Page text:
Lasting Benefits of my Experience of a WRAP Around the Word Conference By Bob Rousseau
It was more than the crack in the Liberty Bell and a hankering for a Philly Cheesesteak sandwich that drew me to my first WRAP Around the World Conference in Philadelphia three and one half years ago. It was the hope to be inspired, empowered, and to have renewed my own commitment to WRAP’s mission of self-directed wellness, through its 5 key concepts and 15 values and ethics.
The late Irish playwright, George Bernard Shaw, used his creative writing talents to address critical social issues of his time (1856-1950) such as the exploitation of the working class and equal rights for men and women. He also said,
“Only those who have helped themselves know how to help others, and to respect their rights to help themselves.”
Essentially George Bernard Shaw saw the value of peer-support, and among the social issues of his time, the issue of undervaluing and even the discouraging of peer-support.
My name is Amey Dettmer, and I am writing this essay to share about my experiences and connections I have made with fellow WRAP enthusiasts since learning about WRAP. I had my first opportunity to learn about WRAP in November 2012, when I took my first Seminar One Course. In June 2013, I became a WRAP Facilitator, trained by Gina Calhoun, Jawanza Hadley, and Matthew Federici. I then attended The Copeland Center Summit in Philadelphia in September 2013. Most recently, I attended The Copeland Center Summit in November 2014, in State College, Pennsylvania. Since becoming a facilitator, I have had the opportunity to co-facilitate a one day WRAP Workshop, a two hour introduction to WRAP, two 3 day WRAP Seminar One Courses, and I am currently co-facilitating a weekly 8 week WRAP Workshop, for the 3rd time. Needless to say, WRAP has made a huge impact on my life, and I am dedicated to sharing WRAP with others as much as possible.
By Rachel Kim Calhoun with a little help from friends
*Rachel is featured in the WRAP Workbook for People with Developmental Distinctions
I have lots of Wellness Tools in my Toolbox! All of them are important, but there are a few I can always count on. For example, my key supporters are very, very important. My Mom supports me every day in good times and painful times. I was recently diagnosed with TMJ –a joint disorder - and it really hurts. Mom goes with me to the doctor to make sure the doctor listens to what I have to say. When I am awake at night because the pain won’t allow me to rest Mom stays awake with me. It is not so much what she says that makes the difference but that she is consistently there with and for me.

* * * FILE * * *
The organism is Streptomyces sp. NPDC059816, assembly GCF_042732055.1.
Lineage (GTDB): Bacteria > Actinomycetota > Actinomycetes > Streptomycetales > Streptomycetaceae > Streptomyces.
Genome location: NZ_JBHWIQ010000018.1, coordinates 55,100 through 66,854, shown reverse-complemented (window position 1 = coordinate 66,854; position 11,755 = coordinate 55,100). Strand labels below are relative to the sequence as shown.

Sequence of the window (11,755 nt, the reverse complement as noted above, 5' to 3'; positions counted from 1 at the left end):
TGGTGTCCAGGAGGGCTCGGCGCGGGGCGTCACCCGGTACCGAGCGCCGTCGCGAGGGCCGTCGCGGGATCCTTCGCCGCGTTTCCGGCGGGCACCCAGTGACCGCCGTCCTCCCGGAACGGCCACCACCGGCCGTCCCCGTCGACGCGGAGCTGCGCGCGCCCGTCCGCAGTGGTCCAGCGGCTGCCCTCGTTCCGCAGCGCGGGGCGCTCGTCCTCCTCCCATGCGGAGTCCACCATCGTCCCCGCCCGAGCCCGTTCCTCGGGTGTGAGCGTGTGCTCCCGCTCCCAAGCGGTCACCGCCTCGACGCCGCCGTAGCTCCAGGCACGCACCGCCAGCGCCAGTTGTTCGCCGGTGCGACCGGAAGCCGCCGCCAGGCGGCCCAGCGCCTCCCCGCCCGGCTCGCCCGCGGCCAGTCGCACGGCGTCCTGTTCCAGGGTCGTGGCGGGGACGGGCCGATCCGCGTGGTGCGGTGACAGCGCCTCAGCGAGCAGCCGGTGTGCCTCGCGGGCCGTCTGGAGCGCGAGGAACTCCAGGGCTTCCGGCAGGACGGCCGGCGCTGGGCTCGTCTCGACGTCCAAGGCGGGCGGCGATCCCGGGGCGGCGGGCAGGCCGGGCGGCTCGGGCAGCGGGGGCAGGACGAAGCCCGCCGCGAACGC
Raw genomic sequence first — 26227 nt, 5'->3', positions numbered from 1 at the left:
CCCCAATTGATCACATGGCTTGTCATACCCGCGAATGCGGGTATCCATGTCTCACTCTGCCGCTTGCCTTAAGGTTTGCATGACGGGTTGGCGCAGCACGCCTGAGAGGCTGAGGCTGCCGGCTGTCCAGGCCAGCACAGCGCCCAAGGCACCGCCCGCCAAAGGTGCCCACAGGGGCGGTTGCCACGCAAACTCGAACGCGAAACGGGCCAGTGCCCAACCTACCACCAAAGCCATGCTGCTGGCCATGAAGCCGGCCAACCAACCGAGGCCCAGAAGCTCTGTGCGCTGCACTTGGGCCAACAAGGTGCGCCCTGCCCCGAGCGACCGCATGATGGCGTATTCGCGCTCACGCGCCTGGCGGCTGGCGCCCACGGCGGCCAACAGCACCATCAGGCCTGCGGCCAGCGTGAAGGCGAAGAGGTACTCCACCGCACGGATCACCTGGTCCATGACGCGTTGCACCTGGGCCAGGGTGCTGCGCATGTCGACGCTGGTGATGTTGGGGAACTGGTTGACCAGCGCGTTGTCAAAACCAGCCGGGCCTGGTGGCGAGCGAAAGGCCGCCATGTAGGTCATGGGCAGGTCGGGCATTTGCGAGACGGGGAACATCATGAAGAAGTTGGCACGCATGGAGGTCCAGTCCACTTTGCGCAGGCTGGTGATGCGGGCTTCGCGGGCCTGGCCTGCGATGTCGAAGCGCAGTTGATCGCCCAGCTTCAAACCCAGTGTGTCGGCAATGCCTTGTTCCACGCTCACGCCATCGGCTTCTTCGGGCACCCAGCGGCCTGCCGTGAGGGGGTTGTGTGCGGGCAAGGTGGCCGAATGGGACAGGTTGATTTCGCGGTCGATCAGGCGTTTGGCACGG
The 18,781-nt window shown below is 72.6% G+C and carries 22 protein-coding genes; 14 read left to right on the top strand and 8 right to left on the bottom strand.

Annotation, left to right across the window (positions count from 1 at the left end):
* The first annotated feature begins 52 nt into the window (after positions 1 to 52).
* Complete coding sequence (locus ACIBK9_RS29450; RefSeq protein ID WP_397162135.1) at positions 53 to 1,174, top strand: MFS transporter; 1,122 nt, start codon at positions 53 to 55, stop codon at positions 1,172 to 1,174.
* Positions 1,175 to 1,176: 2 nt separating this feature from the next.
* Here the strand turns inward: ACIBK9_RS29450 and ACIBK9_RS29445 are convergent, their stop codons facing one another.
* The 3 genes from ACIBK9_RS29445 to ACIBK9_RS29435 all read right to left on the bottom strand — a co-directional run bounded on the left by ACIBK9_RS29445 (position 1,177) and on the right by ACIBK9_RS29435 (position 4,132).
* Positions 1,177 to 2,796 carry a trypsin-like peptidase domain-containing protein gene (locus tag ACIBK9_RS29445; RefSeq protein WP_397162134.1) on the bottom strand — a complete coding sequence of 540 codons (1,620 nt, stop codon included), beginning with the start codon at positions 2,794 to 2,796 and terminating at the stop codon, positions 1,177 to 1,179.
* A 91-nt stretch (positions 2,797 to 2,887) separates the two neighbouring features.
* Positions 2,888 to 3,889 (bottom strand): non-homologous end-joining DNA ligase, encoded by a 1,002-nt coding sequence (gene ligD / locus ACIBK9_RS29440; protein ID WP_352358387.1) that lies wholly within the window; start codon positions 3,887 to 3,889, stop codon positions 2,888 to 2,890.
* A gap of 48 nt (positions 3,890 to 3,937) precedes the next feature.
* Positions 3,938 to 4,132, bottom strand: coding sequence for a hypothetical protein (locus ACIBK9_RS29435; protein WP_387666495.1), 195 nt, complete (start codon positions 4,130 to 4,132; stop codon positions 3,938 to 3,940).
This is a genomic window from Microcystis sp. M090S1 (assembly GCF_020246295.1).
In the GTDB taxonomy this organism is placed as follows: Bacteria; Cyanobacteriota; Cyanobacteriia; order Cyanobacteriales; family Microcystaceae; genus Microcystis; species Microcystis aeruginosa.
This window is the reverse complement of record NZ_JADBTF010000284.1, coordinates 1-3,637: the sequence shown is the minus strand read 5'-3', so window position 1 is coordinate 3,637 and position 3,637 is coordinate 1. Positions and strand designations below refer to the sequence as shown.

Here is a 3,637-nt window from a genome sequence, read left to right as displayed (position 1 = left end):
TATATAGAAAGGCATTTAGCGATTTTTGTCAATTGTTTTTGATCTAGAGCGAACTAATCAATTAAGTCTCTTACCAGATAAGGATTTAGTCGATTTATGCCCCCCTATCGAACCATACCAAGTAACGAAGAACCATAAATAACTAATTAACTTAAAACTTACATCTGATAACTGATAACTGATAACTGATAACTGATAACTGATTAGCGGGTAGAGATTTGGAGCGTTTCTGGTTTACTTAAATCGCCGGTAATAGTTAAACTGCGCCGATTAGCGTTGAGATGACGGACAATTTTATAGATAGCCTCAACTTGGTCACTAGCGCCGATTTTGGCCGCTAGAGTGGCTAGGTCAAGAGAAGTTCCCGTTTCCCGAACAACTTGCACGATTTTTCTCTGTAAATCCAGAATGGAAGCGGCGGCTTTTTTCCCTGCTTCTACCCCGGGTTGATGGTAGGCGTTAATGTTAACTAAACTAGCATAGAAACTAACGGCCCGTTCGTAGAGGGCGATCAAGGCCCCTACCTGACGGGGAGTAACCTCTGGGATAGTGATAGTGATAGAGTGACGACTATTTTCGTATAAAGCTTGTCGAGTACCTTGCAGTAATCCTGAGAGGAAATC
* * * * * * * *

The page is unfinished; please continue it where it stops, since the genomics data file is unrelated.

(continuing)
My Dad’s words still ring in my ears and put a smile on my face. One day in the midst of despair, I said, “I wish I was well enough to work” to which my Dad replied, “Perhaps work will make you well.”
So this story begins. There was one time in a 17-year period of back-to-back institutionalizations, where I was able to remain in the community for almost 6 months. I was on an outpatient commitment, but that is NOT what made the difference! As part of my so-called mandated treatment plan, I was to attend a partial day program. My brain just could not figure out how illness-based thinking and conversation would lead to wellness-based action, so I refused to follow the involuntary treatment of someone else’s choosing.
The 2015 National This Person Award was given to Matthew Federici, Executive Director of the Copeland Center for Wellness and Recovery. At the Copeland Center, who's mission is to "promote personal, organizational, and community wellness and empowerment," Matthew has been at the forefront of sharing the benefits of WRAP with the world. His dedication and work with the Copeland Center has helped even more people discover the empowerment that WRAP can bring to people. The award was given at the San Diego County Wellness and Recovery Summit on March 19.
In this informative webinar, Judith Cook PhD presented a rigorous research study of WRAP participant outcomes that was accomplished through collaboration between university researchers and WRAP advocates/facilitators in Ohio.
"I am working with Shery Mead to update the book we wrote in 2004, WRAP and Peer Support. If you have experience using WRAP and Peer Support or WRAP and Intentional Peer Support, please let us know how you did that and how it worked for you. Your experience can be really helpful to others. Also, please let us know if we can use your name in the book if we use a quote from you. Thanks so much for your help with this important project. I will continue to ask for information from you over the coming weeks. We look forward to hearing from you." WRAPandPeer@WRAPandRecoveryBooks.com